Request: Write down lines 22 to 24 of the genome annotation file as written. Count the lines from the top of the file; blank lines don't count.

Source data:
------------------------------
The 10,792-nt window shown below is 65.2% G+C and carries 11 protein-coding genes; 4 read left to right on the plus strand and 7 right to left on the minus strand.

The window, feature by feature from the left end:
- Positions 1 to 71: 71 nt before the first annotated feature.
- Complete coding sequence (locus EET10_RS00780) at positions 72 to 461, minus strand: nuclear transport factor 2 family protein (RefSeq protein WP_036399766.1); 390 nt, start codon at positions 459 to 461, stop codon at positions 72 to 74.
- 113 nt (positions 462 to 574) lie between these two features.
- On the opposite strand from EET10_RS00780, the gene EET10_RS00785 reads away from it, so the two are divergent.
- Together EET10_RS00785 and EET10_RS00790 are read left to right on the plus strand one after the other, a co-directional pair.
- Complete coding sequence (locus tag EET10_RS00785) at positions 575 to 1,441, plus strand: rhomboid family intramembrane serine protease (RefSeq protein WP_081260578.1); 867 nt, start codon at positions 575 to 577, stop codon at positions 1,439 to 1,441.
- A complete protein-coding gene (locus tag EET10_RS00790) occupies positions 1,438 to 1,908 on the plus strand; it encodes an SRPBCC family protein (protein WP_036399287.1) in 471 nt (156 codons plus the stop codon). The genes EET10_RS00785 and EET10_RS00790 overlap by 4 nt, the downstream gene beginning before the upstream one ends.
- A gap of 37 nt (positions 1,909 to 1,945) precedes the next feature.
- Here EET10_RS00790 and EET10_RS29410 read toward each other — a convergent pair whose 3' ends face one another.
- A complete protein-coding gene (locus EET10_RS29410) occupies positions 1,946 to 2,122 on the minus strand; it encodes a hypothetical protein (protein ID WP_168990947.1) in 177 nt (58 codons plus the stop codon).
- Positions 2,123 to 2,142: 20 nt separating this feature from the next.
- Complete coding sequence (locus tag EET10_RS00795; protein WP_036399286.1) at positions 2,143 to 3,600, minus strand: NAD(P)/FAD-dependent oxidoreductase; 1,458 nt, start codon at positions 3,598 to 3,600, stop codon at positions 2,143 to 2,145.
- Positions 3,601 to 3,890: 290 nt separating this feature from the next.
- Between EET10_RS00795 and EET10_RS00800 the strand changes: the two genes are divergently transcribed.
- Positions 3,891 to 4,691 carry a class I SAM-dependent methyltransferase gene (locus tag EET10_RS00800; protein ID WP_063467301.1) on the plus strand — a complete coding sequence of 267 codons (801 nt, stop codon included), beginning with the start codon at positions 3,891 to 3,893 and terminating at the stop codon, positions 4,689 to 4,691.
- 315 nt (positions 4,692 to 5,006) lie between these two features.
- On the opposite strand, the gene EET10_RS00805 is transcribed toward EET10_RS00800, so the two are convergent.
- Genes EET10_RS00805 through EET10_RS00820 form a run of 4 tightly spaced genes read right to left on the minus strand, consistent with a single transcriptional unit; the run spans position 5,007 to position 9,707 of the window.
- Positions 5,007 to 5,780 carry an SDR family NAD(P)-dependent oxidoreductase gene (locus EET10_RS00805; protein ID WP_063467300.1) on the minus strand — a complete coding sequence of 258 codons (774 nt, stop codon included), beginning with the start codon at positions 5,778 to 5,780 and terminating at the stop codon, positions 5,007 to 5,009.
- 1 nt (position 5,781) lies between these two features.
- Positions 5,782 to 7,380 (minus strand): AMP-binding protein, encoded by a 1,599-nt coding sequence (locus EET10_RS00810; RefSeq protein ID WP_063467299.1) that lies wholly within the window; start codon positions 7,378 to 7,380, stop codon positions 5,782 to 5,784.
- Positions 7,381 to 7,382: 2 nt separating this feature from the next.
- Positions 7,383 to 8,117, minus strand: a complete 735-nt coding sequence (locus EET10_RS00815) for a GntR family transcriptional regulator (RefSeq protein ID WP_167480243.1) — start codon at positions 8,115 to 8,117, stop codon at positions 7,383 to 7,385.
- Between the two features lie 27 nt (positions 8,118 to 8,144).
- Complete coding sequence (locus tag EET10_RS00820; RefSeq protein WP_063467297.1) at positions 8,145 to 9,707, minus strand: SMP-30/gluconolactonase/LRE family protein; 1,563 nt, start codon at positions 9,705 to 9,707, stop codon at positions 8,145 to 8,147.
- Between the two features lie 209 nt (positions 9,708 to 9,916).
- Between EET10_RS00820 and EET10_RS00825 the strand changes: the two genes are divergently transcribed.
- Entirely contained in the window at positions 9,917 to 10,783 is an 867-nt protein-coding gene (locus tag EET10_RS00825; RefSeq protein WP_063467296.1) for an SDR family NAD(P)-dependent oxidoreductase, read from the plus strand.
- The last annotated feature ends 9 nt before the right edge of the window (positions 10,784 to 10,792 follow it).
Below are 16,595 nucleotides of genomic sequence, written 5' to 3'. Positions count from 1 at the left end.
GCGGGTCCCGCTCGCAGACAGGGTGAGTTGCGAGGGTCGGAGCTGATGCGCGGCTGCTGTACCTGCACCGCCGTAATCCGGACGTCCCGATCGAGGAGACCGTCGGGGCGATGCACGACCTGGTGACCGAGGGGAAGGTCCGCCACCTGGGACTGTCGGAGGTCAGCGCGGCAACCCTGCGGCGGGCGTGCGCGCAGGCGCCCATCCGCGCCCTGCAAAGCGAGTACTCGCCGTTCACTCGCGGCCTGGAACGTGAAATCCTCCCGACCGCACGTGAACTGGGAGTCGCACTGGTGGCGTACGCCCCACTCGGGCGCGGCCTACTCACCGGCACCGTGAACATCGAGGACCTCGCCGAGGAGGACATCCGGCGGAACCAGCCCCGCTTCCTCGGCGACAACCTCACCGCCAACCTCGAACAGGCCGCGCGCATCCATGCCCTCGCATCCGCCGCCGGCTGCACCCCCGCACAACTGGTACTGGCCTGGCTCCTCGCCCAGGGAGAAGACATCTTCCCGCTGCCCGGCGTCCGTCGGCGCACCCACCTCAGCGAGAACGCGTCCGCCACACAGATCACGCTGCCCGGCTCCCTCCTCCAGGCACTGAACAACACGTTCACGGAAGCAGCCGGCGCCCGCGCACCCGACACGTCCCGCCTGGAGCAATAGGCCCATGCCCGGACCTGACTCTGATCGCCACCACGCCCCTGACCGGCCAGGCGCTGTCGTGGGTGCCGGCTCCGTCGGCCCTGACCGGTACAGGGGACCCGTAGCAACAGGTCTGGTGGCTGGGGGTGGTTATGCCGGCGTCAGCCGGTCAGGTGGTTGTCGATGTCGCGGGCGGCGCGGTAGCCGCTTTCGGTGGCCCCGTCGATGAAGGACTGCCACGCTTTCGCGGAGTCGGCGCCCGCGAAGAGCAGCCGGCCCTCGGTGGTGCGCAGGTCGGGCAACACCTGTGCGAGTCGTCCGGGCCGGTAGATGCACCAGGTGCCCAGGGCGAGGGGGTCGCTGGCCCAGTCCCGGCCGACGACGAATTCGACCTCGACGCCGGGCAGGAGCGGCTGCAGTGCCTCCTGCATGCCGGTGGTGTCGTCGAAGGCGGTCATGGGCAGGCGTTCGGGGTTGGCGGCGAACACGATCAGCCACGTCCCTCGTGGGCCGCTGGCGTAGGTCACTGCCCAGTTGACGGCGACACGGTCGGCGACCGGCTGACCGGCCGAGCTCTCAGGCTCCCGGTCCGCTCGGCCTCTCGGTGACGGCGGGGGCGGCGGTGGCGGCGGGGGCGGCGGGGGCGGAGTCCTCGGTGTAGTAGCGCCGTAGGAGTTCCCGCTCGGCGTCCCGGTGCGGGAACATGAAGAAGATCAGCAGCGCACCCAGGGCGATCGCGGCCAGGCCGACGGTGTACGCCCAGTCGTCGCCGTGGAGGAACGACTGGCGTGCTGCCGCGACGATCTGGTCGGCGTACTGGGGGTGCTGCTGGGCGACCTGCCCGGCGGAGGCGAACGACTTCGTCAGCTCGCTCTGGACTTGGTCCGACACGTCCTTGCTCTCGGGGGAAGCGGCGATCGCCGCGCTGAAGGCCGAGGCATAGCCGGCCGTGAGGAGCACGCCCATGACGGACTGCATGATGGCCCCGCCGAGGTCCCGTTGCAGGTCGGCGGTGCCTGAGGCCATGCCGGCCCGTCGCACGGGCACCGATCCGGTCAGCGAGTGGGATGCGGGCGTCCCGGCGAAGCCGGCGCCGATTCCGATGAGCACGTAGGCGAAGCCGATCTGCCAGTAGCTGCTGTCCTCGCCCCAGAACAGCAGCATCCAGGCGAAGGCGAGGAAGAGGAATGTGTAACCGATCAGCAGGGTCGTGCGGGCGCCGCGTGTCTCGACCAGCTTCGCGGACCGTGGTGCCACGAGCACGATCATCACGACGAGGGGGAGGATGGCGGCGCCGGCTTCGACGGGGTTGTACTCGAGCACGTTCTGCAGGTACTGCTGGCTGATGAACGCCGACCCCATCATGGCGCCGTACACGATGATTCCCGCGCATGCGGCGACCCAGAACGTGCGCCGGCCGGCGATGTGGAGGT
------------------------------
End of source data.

- 1 nt (position 5,781) lies between these two features.
- Positions 5,782 to 7,380 (minus strand): AMP-binding protein, encoded by a 1,599-nt coding sequence (locus EET10_RS00810; RefSeq protein ID WP_063467299.1) that lies wholly within the window; start codon positions 7,378 to 7,380, stop codon positions 5,782 to 5,784.
- Positions 7,381 to 7,382: 2 nt separating this feature from the next.